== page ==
In brief, the Personnel Board disagreed with the Department, and wrote that they discounted the Sergeant’s testimony in its entirety, stating that the Sergeant’s testimony was not credible and some parts of his testimony were “irrational.” Ironically, this same Sergeant is now in charge of Internal Affairs, which hints that any future decision resulting from a Buena Park internal affairs’ investigation would be suspect.

Accordingly, due to the seriousness of the Department’s actions against the officer, and the importance of the findings of the Personnel Board, a detailed factual background follows. The background findings of this case are taken directly from the Personnel Board’s findings of fact, which was included in their written decision which ordered the officer back to work.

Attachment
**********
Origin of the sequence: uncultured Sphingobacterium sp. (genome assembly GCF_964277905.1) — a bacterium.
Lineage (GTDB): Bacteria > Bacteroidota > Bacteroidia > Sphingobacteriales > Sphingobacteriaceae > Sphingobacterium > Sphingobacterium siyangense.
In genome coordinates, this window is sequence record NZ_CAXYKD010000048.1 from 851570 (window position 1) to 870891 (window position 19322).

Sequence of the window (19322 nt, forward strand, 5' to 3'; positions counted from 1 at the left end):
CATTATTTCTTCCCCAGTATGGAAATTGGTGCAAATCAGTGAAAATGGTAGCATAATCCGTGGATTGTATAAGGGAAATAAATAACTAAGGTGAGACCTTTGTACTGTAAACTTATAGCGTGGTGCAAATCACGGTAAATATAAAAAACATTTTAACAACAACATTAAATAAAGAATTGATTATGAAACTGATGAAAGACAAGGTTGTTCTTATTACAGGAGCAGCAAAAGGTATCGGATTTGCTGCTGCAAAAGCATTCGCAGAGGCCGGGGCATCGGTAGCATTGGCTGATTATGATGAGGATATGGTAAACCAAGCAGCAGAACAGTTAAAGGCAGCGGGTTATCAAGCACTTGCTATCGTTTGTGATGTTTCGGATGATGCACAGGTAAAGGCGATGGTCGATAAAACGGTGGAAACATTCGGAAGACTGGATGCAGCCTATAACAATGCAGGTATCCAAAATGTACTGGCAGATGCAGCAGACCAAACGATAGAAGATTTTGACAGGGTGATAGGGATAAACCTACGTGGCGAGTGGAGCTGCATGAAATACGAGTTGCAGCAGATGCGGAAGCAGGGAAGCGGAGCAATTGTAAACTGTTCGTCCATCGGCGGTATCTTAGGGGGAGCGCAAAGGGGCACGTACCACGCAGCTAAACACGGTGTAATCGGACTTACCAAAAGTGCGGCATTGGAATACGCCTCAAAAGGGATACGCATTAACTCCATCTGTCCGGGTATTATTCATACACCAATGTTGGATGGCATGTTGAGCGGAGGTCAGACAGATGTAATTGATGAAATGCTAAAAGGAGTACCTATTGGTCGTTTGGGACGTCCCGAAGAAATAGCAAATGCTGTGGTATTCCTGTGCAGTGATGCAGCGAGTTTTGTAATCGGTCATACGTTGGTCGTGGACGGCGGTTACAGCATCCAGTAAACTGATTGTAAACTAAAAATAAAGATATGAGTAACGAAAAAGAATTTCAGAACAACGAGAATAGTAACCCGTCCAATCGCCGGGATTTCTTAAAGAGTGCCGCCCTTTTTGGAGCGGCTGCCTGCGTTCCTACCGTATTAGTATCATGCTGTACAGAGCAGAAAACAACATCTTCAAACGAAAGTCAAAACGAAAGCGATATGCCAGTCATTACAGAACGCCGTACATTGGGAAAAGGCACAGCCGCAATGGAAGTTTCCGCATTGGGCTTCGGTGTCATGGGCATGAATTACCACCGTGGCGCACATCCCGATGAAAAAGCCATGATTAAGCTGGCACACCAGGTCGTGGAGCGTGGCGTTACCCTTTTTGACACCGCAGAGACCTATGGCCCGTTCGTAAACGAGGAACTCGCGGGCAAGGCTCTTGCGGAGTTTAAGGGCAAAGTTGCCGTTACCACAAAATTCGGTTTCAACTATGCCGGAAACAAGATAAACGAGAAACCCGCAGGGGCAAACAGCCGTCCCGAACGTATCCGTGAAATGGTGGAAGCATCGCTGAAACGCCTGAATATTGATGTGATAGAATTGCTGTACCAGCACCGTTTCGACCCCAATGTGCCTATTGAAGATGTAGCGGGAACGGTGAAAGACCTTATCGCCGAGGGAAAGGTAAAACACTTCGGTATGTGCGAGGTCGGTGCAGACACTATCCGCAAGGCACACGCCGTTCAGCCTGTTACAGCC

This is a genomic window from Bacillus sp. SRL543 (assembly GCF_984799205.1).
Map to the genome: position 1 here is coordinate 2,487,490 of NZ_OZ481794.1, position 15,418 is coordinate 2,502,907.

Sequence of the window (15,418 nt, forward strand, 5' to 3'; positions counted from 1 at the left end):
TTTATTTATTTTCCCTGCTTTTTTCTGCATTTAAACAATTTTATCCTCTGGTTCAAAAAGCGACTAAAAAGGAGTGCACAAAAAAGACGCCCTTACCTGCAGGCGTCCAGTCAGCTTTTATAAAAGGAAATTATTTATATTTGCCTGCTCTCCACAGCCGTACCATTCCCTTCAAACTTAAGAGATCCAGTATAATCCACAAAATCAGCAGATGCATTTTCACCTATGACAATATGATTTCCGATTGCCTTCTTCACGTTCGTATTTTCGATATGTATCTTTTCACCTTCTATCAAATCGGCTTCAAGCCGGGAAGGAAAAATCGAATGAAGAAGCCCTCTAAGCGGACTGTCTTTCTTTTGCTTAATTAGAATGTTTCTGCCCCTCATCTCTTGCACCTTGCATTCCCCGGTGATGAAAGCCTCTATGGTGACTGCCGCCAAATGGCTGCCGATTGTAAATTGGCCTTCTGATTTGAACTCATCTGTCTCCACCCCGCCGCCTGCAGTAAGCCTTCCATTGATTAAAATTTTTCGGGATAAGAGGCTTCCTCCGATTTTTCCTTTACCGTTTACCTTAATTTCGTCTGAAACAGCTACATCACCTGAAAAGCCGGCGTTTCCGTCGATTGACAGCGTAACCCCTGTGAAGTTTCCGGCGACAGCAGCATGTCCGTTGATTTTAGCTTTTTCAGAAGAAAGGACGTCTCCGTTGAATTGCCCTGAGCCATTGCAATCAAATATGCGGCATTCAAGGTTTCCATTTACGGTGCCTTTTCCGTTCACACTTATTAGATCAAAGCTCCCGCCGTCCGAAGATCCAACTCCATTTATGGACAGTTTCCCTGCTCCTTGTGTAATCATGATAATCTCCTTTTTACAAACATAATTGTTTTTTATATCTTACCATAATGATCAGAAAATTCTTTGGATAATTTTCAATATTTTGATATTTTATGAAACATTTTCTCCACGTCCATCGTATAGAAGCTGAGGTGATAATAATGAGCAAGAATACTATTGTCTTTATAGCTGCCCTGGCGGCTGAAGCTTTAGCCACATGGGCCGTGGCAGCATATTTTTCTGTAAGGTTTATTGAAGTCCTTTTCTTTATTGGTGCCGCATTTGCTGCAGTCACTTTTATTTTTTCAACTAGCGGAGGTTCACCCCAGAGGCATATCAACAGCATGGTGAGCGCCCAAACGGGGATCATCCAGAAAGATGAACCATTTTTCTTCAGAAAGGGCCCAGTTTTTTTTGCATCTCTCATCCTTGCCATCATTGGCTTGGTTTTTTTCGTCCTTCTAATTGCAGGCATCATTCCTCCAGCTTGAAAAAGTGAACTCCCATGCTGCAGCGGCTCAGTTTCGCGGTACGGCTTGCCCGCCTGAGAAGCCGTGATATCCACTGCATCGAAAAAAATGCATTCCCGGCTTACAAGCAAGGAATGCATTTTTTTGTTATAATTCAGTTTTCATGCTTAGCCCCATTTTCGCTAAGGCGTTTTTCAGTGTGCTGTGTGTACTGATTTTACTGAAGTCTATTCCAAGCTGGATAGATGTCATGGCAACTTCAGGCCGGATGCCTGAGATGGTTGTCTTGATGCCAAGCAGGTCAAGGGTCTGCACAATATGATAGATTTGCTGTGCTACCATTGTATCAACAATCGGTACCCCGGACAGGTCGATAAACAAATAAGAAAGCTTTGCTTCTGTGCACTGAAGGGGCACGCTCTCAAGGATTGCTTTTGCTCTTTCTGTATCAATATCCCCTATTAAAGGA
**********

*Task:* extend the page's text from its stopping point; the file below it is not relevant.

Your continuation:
On November 29, 2004 at approximately 2:56 a.m., a different officer employed with the Buena Park Police Department was driving a marked black and white patrol car on routine patrol on Beach Boulevard going south and approaching Melrose when he noticed a red Toyota Camry going northbound on Beach at a high rate of speed. As the car passed him, it appeared to accelerate and the driver looked at this officer. The driver appearing to be a male Hispanic, in his teens, wearing a white sweatshirt. The officer turned around and followed the Camry as it continued northbound, running two lights, then turning right at Beach and Commonwealth.